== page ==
The results of this quantitative and qualitative analysis suggest that for the government to simply focus on poverty reduction, economic growth or school participation will likely not be sufficient in tackling child labour. This is because many child labourers live in non-poor, land-owning households, because growth has often been stronger in manufacturing and services than in agriculture, and because most child labourers already combine work with school. This simplistic uni-disciplinary view is why hundreds of theoretical and empirical articles are often left without viable answers when analysing why levels of child labour can stagnate in poverty-reducing economies, growing economies or countries with expanding levels of education like Ghana. The methodological shortcomings of the standard economic thinking on child labour are however not unexpected as the majority of studies in this literature are conducted by economists who tend to only analyse quantitative data and just focus on the specific subset of economic sources of child labour.
At the same time, the quantitative analysis of complex human phenomena like child labour faces important measurement constraints. An example is that the standard approach in the literature of creating variables for whether children are working or not or whether they are in school or not neglects the complexities of these dynamic phenomena with their many shades of grey. Such variables – which are therefore made mathematically precise and amendable for statistical analysis – cannot always take into consideration if children enrol but never actually attend school; only attend school or work one day a month or only for an hour a day; if they currently do not attend school because their teacher is absent or their school is temporarily closed; or if they currently do not work because it is not a planting or harvesting period for their family’s particular crops.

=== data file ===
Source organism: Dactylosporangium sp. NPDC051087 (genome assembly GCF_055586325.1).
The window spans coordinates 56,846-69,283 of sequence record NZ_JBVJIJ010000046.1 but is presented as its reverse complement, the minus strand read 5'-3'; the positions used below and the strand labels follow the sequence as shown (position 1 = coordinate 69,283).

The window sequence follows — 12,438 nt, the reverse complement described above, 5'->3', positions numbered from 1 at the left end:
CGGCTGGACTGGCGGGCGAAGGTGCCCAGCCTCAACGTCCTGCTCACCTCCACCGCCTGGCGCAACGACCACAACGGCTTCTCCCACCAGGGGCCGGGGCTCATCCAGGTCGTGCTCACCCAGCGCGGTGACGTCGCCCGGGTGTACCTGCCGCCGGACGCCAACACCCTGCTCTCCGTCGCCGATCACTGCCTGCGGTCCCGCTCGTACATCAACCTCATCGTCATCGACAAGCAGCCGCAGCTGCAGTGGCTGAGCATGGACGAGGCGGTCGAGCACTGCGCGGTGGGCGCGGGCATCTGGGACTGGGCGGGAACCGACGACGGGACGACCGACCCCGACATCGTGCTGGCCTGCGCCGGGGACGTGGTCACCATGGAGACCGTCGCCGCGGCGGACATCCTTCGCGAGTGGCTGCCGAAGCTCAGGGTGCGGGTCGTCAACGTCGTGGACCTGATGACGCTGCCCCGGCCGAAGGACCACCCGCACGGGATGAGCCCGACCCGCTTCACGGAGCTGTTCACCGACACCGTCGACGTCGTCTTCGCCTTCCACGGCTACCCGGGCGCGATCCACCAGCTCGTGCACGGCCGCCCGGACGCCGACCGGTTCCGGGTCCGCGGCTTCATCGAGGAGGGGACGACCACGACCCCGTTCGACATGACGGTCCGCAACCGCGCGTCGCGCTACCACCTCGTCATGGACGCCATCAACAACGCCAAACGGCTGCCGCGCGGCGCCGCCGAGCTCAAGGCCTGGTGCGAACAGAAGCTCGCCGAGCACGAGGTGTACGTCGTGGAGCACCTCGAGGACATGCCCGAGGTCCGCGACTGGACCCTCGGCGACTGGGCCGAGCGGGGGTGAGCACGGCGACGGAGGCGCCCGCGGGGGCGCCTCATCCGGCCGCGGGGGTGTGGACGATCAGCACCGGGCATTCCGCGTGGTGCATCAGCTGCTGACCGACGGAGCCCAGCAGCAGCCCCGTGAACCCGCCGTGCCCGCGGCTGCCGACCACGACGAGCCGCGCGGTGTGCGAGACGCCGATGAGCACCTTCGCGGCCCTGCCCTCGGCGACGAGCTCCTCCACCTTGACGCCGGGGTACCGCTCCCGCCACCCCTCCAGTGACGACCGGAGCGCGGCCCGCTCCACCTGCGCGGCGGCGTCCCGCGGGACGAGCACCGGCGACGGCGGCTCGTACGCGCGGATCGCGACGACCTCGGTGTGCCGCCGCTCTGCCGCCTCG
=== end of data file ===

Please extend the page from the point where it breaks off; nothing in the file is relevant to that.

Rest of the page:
How precisely we define our variables and make them measurable is restricted by the specific data that can be made available, which predetermines the specific type and scope of possible correlational or ‘causal’ claims that can be made about child labour – or any phenomenon, for that matter. Generating correlational or ‘causal’ conclusions here is therefore limited to those aspects of human phenomena that we can force into simplified, quantifiable categories and make claims about their probability of occurrence.
While any analysis suffers from theoretical, methodological and empirical assumptions and limitations, researchers studying child labour need to better combine different perspectives and methods from across the economic, social and behavioural sciences. This has important implications for the typical way most economists view and try to mitigate harmful forms of child labour that conflict with children’s education and later opportunities, with a focus on monetary income not always leading to the best designed and targeted policies.
Read the full paper by Alexander Krauss: Understanding child labour beyond the standard economic assumption of monetary poverty. Cambridge Journal of Economics, Oxford University Press.
Alexander Krauss is a Visiting Research Fellow at LSE. He also teaches at UCL.
The views expressed in this post are those of the author and in no way reflect those of the Africa at LSE blog or the London School of Economics and Political Science.